A Midsummer Night's Dream Character Analysis

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Strength and Weakness in A Midsummer Night’s Dream’s Female Characters “And though she be but little, she is fierce” (III.2). In William Shakespeare 's comedy A Midsummer Night 's Dream, women in society are depicted to both possess some limitations that are stereotypically weak while others are depicted to possess more strength than they show in ordinary society. The world around which women lived during this time was full of limiting factors, factors that hinder the full expression of women’s interests. However, Shakespeare’s women are often strong enough to fight through the challenges and succeed. Unfortunately, if a woman fails to be strong, she will conform to tradition and hence submit to the authority of a male-dominated world. Hermia wants to fight for her own, independent love when her …show more content…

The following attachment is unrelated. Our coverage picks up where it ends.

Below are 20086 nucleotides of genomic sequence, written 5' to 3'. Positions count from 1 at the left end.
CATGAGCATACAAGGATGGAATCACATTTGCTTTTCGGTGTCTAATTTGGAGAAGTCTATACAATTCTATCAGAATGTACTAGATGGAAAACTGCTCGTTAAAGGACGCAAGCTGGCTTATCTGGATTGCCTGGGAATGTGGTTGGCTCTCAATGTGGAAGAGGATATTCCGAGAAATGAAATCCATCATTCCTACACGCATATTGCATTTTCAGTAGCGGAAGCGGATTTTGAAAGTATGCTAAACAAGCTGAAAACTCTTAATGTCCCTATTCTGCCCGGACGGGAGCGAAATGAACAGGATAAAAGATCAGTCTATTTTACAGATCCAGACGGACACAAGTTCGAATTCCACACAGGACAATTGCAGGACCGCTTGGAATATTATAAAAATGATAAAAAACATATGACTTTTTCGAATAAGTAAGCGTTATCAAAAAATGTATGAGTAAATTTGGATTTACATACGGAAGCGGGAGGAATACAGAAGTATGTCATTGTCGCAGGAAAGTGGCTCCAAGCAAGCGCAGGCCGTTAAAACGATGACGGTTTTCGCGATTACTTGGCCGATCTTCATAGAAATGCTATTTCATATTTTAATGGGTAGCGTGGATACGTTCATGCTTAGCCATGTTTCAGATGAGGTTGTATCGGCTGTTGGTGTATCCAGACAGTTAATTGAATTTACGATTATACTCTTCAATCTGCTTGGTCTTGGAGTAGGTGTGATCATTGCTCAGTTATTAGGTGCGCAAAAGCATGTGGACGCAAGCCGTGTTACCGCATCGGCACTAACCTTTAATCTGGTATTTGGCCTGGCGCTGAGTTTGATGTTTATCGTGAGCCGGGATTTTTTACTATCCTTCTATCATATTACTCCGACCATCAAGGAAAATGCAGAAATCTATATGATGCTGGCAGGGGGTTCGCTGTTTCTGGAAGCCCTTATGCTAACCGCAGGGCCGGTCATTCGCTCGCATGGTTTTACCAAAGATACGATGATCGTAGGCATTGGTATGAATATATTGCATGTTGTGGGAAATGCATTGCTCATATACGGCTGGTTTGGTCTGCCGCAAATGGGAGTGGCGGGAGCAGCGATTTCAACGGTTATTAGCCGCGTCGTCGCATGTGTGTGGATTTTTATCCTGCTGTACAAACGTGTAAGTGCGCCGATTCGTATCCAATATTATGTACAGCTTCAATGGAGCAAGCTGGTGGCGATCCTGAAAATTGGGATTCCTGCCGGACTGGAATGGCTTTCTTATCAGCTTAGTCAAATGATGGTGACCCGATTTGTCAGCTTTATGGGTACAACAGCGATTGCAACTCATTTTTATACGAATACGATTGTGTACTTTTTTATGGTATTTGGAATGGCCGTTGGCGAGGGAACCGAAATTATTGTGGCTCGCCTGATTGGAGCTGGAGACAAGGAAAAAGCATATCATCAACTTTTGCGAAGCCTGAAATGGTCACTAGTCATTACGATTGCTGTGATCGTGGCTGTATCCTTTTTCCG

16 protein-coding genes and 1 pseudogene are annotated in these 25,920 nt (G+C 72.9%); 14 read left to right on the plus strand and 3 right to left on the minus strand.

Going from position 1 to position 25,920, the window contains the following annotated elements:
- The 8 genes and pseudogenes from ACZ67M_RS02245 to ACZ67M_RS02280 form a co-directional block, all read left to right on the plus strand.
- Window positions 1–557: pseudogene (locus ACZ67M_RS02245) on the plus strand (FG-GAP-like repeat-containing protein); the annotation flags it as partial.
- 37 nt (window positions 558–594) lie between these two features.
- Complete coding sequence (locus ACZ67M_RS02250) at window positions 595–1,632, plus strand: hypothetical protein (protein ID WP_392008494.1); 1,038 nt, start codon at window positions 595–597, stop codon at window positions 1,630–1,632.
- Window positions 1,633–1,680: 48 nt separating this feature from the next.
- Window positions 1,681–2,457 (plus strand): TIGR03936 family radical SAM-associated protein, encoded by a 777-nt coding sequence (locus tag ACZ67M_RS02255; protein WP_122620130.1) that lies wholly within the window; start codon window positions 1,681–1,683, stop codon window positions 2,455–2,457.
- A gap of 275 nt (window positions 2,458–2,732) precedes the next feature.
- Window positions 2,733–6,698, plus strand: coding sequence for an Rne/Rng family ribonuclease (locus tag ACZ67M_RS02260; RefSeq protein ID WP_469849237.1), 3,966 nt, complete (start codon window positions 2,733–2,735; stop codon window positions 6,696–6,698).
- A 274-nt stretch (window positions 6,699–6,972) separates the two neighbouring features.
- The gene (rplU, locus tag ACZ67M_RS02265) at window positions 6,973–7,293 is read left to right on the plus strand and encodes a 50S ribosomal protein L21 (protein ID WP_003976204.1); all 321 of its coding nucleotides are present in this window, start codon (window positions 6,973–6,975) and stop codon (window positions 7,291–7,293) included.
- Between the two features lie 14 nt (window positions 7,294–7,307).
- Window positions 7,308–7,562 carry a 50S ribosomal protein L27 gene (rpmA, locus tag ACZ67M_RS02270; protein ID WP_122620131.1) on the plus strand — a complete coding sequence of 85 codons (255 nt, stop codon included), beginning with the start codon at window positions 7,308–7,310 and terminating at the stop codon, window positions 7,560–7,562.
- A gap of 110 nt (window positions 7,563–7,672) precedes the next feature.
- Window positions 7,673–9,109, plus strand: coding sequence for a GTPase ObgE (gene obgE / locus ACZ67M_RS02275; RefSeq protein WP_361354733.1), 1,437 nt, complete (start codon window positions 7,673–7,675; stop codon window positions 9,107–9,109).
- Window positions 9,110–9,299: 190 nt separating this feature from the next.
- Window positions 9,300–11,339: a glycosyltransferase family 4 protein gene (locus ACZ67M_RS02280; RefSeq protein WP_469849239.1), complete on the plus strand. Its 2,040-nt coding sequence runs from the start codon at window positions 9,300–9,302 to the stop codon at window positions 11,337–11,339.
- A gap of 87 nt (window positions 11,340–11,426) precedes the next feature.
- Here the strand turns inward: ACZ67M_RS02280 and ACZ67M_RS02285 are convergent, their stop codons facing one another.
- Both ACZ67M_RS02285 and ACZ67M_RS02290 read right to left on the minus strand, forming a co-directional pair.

Titania scorns Oberon by insisting that she must own the young Indian prince, but gets tricked by Oberon about the love between herself and an ass. Helena is acting desperate for her love to Demetrius, thinking women can’t fight actively for love. According to Shakespeare, women are not just figures to be framed by men’s needs; rather, they are capable of reasoning and expressing their desires. However, in A Midsummer Night’s Dream strong women in society carry out the role of shaping new gender norms in society while traditional women are rewarded for submitting to men. Hermia comes out as a strong lady, one who knows exactly what she wants for herself and with a will to do anything to achieve it. She is seen as playing the role of a mature person who can bring change in her society. Her feistiness makes Hermia’s spirit described as a vixen and shrewd. One example of her ambitious character is when her father insists that she marry Demetrius. She knows that he not the right person for her and hence plana to escape with the love of her life. It is important that the audience

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